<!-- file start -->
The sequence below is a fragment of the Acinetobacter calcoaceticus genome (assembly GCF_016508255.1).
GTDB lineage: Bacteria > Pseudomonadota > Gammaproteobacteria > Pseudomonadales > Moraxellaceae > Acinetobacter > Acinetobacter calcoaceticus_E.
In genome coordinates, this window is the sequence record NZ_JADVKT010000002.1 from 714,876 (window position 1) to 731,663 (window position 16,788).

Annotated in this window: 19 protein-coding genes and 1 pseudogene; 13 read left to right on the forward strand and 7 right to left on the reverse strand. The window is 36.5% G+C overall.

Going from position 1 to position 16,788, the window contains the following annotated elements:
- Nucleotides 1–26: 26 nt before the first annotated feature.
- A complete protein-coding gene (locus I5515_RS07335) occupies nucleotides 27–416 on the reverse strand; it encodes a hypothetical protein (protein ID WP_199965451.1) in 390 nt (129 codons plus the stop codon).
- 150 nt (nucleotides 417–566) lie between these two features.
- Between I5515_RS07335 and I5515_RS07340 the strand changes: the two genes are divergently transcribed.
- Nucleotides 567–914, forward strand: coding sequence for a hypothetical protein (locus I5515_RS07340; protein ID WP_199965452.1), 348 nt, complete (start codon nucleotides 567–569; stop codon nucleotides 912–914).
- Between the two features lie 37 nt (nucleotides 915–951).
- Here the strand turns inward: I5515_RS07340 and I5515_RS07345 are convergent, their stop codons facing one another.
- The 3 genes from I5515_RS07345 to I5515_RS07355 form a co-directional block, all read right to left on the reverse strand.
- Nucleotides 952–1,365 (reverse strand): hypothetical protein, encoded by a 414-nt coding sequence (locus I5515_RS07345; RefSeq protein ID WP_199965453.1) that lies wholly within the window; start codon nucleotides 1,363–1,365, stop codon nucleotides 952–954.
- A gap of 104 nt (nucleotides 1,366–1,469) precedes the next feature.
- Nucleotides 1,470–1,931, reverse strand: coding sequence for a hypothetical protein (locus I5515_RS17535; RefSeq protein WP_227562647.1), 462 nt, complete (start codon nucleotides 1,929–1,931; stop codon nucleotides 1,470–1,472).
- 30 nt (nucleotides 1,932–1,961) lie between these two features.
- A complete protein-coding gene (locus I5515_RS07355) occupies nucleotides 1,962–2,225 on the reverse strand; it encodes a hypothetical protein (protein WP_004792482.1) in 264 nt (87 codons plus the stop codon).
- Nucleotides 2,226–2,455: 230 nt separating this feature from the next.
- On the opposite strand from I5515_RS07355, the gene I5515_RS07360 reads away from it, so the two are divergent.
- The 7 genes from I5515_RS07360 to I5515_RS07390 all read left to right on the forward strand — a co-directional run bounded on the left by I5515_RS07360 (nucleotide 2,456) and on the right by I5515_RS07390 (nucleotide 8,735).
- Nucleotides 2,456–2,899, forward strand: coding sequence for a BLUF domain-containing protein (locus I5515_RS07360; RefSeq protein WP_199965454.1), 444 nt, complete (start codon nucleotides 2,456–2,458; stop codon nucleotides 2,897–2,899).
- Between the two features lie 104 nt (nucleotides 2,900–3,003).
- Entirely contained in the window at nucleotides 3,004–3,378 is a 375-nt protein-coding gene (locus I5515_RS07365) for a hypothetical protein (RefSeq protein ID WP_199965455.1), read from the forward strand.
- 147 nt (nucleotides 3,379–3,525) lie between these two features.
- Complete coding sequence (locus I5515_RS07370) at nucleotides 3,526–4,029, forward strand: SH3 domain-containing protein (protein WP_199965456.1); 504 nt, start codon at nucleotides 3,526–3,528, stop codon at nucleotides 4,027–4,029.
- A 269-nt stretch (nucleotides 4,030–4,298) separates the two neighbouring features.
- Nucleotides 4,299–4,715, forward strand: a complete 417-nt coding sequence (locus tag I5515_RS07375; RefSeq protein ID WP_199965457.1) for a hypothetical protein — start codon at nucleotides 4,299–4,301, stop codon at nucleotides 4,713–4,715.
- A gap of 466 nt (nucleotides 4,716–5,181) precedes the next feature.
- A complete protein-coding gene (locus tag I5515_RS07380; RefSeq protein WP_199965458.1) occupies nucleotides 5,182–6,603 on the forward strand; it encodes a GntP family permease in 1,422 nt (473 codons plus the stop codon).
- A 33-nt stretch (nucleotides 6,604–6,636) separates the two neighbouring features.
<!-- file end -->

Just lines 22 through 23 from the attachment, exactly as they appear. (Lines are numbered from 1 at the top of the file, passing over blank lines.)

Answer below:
- Nucleotides 2,456–2,899, forward strand: coding sequence for a BLUF domain-containing protein (locus I5515_RS07360; RefSeq protein WP_199965454.1), 444 nt, complete (start codon nucleotides 2,456–2,458; stop codon nucleotides 2,897–2,899).
- Between the two features lie 104 nt (nucleotides 2,900–3,003).